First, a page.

Monday, November 10, 2008

Produce Shopping

Although my food's probably still too salty, one thing I have tried to do over the years is to make as much food as possible from basic ingredients. What this means is, in practical terms, is frequent trips to the fruit and vegetable store. I usually do a large-ish produce shop once a week. Sometimes I have to fill in later that week, and sometimes I can even skip a week if things aren't busy around here.

In our neighborhood, there are a few independent fruit stores, as well as kosher supermarkets and chain supermarkets that carry produce. In general, I try to shop for produce in the independents, because I like the prices and freshness there, and I do sort of like that 'earthy' fruit store feel. That earthiness is precisely the reason that some people choose not to shop in these places. To me, it's not grungy as much as it's close to the source of where all of these things actually grow.

There's one giant fruit superstore a few minutes away. People generally find it disgusting. I don't mind it much, and used to shop there from time to time. The kids like the lobster tank, and the prices and variety there are very good. They carry more interesting, ethnically-diverse produce than anyone in town. The sanitary level does leave a good deal to be desired. I once found a clementine crate full of kittens in the first shopping cart I wheeled out. Yikes. Also, the grocery prices there are not very good, so it definitely necessitates a trip to another store.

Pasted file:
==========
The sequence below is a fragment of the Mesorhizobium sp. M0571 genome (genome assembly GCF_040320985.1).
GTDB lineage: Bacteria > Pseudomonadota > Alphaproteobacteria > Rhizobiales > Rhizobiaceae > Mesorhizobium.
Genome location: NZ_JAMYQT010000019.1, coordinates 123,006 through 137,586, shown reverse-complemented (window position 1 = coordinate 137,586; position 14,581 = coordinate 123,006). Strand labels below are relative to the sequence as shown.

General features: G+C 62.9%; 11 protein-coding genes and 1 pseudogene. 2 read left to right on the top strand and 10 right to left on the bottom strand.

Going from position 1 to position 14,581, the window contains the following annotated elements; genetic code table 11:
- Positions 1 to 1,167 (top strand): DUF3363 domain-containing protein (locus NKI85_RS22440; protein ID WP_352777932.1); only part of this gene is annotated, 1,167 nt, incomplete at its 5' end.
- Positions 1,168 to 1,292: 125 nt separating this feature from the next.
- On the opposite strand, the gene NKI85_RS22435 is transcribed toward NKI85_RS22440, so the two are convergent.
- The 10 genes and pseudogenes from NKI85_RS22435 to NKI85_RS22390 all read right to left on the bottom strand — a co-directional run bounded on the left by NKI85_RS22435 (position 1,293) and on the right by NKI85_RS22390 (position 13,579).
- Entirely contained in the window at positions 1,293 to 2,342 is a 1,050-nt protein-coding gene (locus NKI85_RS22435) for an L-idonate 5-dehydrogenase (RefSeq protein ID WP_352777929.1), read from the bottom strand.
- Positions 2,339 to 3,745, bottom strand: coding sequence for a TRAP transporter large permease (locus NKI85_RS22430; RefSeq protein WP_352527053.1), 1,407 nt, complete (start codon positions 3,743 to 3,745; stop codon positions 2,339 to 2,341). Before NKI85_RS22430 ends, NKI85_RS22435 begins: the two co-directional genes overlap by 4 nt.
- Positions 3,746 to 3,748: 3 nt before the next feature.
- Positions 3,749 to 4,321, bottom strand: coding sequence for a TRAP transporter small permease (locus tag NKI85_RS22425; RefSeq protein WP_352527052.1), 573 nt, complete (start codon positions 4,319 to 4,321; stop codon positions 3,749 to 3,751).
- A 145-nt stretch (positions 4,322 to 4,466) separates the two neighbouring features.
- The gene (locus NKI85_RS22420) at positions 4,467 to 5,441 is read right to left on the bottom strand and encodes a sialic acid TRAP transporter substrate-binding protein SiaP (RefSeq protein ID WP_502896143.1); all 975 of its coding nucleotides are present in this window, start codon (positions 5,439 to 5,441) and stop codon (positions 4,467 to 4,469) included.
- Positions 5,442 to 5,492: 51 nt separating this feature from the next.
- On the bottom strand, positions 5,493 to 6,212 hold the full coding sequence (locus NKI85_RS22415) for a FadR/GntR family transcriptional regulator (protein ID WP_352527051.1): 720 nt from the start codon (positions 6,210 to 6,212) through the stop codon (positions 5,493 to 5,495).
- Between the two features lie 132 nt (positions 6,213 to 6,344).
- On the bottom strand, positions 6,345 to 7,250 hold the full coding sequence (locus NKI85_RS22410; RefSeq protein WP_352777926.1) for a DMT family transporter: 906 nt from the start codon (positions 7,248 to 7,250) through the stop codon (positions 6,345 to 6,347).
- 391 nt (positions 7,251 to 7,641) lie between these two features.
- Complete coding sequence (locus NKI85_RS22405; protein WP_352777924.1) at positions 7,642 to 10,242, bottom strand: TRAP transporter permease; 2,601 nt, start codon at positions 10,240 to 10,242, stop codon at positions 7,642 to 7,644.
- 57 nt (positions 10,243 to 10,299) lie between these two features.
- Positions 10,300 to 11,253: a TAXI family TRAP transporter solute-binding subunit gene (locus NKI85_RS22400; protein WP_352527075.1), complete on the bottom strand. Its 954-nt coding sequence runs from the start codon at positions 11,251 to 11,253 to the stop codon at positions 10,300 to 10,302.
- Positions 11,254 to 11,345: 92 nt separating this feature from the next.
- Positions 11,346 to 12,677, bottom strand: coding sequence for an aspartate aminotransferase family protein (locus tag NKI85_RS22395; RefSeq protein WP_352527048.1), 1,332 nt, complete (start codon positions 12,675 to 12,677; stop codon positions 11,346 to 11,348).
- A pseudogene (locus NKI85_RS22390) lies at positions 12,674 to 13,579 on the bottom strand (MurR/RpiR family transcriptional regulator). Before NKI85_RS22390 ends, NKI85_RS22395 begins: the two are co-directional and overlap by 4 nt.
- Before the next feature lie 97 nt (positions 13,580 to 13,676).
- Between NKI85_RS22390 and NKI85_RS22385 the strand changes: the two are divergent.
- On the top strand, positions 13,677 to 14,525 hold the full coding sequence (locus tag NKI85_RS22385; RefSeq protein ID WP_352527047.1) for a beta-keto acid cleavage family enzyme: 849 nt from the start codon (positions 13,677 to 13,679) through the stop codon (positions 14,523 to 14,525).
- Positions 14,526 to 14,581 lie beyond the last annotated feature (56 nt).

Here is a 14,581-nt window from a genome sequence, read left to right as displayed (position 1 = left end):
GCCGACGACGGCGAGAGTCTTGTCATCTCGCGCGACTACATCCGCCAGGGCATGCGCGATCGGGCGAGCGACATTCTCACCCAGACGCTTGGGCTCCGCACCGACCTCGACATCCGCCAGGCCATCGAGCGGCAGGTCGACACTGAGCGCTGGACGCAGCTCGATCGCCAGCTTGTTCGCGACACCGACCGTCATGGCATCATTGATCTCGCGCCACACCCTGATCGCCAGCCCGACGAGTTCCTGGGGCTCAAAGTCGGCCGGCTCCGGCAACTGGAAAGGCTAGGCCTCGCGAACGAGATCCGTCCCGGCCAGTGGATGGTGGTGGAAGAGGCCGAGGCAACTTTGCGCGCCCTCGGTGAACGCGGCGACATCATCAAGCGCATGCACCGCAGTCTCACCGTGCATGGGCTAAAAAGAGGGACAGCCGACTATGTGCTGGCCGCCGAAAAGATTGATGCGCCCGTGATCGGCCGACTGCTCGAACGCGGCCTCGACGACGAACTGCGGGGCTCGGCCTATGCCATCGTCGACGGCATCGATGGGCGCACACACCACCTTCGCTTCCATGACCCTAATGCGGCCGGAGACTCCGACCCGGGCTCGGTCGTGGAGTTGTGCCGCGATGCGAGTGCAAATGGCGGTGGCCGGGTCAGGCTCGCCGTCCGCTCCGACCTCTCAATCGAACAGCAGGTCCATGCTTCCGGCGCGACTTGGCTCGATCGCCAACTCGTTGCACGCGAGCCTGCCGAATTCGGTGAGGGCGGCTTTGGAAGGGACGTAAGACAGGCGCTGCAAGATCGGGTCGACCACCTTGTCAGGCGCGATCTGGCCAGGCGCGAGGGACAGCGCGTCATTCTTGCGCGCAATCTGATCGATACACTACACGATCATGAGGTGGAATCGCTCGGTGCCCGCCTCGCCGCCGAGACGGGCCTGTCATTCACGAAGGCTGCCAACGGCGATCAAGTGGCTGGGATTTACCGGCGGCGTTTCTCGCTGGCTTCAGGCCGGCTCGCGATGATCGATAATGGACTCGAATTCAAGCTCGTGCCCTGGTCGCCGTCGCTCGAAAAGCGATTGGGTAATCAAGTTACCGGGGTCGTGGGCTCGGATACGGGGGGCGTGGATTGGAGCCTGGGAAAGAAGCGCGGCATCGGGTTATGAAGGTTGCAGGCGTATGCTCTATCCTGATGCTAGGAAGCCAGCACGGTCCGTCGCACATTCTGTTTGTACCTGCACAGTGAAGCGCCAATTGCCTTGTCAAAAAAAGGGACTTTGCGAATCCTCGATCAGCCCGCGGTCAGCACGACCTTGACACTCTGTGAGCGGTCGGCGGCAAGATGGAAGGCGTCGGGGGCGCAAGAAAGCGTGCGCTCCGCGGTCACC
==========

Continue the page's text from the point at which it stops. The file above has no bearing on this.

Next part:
The chain supermarkets display clean, shiny produce, but the prices are high, and it doesn't seem like the turnover rate is all that good. The apples look so waxy-perfect - to me, that's not what I expect from fruit and veg.

The kosher supermarkets are also good for veg and fruit in a pinch, like when you're shopping for Shabbos, and only need a couple of produce items. In general, the prices (aside from occasional hit-or-miss store specials) are rather high there, too.

One of the independent stores carries very nice produce. A bonus is that it's one of the many stores on Main Street where I get to practice my Hebrew (and invariably get asked by someone if I'm French). Another bonus is nostalgia - it's named after a town that neighbors the town where I was born. This store is very popular in the neighborhood - I know quite a few people who "only go there." It is on the small side, and I'd say that it's one of those places where people seem to hate me for having a stroller.

Never one to conform, I've lately been loving a Bukharian-owned fruit store a few blocks further south. It gives me a chance to practice my other erstwhile language - Russian (just kidding - I totally don't have the nerve to speak Russian in public yet!)